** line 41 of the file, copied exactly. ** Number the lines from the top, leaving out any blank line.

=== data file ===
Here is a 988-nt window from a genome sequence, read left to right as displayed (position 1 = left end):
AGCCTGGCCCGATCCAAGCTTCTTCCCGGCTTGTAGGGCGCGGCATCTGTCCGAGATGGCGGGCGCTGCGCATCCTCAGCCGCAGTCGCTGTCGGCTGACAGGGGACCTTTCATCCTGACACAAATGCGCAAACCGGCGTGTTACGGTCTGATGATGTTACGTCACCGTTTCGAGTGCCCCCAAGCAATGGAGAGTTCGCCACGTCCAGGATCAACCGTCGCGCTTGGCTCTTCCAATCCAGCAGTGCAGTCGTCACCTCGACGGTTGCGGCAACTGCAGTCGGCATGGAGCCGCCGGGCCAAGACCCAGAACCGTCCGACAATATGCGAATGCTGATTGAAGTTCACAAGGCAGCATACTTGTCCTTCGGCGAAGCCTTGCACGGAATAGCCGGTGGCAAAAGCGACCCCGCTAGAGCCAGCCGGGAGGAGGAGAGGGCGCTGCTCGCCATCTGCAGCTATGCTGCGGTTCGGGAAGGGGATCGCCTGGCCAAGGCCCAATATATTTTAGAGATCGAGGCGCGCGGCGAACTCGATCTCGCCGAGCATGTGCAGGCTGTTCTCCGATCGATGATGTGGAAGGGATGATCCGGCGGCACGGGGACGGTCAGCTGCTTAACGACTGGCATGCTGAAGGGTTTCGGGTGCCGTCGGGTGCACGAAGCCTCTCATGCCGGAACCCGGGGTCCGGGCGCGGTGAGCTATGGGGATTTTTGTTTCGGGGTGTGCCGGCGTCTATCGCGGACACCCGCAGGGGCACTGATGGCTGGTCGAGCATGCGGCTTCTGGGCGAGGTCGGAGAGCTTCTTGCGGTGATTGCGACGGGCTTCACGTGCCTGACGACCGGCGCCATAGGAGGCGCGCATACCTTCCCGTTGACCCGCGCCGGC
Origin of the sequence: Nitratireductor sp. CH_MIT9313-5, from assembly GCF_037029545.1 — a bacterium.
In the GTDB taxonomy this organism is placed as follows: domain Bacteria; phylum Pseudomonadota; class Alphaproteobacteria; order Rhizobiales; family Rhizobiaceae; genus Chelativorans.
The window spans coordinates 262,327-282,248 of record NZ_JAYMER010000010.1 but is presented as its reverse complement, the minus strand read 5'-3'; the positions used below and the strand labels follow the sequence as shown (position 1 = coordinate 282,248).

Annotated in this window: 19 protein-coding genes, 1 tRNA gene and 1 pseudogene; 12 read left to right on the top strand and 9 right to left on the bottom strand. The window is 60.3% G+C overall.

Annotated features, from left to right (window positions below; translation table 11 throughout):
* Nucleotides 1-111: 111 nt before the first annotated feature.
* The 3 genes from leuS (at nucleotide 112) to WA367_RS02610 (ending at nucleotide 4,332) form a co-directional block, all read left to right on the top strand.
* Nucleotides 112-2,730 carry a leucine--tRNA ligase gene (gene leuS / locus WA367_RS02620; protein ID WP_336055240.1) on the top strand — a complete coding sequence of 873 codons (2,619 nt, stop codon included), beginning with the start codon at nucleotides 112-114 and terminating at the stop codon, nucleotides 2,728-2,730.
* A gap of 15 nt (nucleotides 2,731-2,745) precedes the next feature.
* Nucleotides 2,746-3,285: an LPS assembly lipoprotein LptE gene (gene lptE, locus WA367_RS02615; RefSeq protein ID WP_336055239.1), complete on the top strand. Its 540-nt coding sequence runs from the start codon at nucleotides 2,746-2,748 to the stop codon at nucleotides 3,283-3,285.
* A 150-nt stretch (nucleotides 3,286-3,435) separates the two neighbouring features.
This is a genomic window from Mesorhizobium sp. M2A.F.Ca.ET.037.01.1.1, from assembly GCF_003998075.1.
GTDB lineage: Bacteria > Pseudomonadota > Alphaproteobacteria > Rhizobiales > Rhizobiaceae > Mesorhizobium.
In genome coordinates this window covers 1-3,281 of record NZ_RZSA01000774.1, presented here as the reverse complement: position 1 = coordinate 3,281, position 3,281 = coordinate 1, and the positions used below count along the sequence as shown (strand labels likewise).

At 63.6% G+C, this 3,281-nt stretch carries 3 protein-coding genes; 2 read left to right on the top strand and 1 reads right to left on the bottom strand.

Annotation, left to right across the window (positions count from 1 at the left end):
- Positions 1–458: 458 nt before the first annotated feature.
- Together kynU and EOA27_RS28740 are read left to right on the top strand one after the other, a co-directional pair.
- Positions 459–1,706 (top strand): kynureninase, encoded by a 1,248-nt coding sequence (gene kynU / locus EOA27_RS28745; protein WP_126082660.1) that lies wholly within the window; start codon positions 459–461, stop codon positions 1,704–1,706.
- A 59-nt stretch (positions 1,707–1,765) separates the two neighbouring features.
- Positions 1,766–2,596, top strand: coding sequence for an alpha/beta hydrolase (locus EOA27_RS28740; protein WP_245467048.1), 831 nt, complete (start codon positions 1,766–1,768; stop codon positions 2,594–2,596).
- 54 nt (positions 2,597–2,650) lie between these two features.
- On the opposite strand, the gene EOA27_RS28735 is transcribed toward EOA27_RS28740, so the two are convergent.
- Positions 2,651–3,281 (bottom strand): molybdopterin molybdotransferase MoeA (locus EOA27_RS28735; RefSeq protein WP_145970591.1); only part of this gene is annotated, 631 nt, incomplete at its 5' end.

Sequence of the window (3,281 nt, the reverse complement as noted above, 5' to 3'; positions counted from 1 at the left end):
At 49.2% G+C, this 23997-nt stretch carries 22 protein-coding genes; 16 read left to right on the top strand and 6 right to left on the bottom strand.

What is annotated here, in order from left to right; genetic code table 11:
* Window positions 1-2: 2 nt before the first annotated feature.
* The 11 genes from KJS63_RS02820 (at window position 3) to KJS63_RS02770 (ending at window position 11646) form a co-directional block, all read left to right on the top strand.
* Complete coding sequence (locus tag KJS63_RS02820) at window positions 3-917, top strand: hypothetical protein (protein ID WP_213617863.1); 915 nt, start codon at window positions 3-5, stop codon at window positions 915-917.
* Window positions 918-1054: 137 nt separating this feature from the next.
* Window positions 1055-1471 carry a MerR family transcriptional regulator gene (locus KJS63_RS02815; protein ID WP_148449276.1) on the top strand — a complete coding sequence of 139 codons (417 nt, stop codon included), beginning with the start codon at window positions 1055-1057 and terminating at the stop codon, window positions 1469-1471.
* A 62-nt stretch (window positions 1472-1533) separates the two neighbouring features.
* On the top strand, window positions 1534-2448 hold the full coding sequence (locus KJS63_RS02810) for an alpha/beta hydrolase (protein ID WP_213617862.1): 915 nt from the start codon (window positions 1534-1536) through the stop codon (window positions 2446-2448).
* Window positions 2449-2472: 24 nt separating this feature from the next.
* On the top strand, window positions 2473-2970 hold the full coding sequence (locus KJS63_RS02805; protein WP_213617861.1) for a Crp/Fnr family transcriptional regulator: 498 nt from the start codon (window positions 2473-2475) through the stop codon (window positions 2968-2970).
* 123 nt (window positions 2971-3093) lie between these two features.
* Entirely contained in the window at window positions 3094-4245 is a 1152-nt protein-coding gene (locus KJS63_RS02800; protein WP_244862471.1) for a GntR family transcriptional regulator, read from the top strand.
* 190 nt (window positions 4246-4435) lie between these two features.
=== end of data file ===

* 190 nt (window positions 4246-4435) lie between these two features.